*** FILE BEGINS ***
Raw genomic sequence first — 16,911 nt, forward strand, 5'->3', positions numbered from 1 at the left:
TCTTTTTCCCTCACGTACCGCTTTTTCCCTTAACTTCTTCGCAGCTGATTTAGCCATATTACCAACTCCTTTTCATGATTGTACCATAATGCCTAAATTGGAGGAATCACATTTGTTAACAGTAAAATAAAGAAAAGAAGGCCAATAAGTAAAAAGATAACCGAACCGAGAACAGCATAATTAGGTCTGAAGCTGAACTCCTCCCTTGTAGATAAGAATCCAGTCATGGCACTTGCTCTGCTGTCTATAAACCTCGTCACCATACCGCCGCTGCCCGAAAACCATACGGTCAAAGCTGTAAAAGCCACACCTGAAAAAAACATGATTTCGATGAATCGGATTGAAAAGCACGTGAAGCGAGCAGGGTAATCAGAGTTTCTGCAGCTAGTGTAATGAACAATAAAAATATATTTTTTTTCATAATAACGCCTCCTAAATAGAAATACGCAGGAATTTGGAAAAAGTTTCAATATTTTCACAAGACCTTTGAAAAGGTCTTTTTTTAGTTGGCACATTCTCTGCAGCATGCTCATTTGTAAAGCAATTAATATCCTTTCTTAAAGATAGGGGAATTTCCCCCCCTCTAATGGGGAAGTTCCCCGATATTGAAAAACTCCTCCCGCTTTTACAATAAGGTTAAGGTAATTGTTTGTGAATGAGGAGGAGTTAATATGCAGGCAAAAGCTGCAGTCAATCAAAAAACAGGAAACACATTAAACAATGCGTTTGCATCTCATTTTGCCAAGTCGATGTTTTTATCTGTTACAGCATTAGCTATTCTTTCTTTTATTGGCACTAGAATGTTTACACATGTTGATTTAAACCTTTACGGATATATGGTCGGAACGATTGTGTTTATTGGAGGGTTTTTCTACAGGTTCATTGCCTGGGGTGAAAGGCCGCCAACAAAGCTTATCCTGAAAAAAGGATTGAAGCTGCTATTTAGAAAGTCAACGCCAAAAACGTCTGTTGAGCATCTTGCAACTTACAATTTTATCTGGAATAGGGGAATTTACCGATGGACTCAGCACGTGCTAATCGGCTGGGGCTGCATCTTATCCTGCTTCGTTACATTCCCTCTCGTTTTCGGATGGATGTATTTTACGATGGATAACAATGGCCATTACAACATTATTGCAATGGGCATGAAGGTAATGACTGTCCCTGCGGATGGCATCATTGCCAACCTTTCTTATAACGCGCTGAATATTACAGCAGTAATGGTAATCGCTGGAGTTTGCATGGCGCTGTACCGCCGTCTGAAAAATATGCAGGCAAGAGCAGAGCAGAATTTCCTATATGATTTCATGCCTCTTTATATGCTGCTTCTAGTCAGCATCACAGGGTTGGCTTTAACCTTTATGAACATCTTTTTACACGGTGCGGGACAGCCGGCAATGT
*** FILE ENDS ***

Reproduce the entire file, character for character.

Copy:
Raw genomic sequence first — 16,911 nt, forward strand, 5'->3', positions numbered from 1 at the left:
TCTTTTTCCCTCACGTACCGCTTTTTCCCTTAACTTCTTCGCAGCTGATTTAGCCATATTACCAACTCCTTTTCATGATTGTACCATAATGCCTAAATTGGAGGAATCACATTTGTTAACAGTAAAATAAAGAAAAGAAGGCCAATAAGTAAAAAGATAACCGAACCGAGAACAGCATAATTAGGTCTGAAGCTGAACTCCTCCCTTGTAGATAAGAATCCAGTCATGGCACTTGCTCTGCTGTCTATAAACCTCGTCACCATACCGCCGCTGCCCGAAAACCATACGGTCAAAGCTGTAAAAGCCACACCTGAAAAAAACATGATTTCGATGAATCGGATTGAAAAGCACGTGAAGCGAGCAGGGTAATCAGAGTTTCTGCAGCTAGTGTAATGAACAATAAAAATATATTTTTTTTCATAATAACGCCTCCTAAATAGAAATACGCAGGAATTTGGAAAAAGTTTCAATATTTTCACAAGACCTTTGAAAAGGTCTTTTTTTAGTTGGCACATTCTCTGCAGCATGCTCATTTGTAAAGCAATTAATATCCTTTCTTAAAGATAGGGGAATTTCCCCCCCTCTAATGGGGAAGTTCCCCGATATTGAAAAACTCCTCCCGCTTTTACAATAAGGTTAAGGTAATTGTTTGTGAATGAGGAGGAGTTAATATGCAGGCAAAAGCTGCAGTCAATCAAAAAACAGGAAACACATTAAACAATGCGTTTGCATCTCATTTTGCCAAGTCGATGTTTTTATCTGTTACAGCATTAGCTATTCTTTCTTTTATTGGCACTAGAATGTTTACACATGTTGATTTAAACCTTTACGGATATATGGTCGGAACGATTGTGTTTATTGGAGGGTTTTTCTACAGGTTCATTGCCTGGGGTGAAAGGCCGCCAACAAAGCTTATCCTGAAAAAAGGATTGAAGCTGCTATTTAGAAAGTCAACGCCAAAAACGTCTGTTGAGCATCTTGCAACTTACAATTTTATCTGGAATAGGGGAATTTACCGATGGACTCAGCACGTGCTAATCGGCTGGGGCTGCATCTTATCCTGCTTCGTTACATTCCCTCTCGTTTTCGGATGGATGTATTTTACGATGGATAACAATGGCCATTACAACATTATTGCAATGGGCATGAAGGTAATGACTGTCCCTGCGGATGGCATCATTGCCAACCTTTCTTATAACGCGCTGAATATTACAGCAGTAATGGTAATCGCTGGAGTTTGCATGGCGCTGTACCGCCGTCTGAAAAATATGCAGGCAAGAGCAGAGCAGAATTTCCTATATGATTTCATGCCTCTTTATATGCTGCTTCTAGTCAGCATCACAGGGTTGGCTTTAACCTTTATGAACATCTTTTTACACGGTGCGGGACAGCCGGCAATGT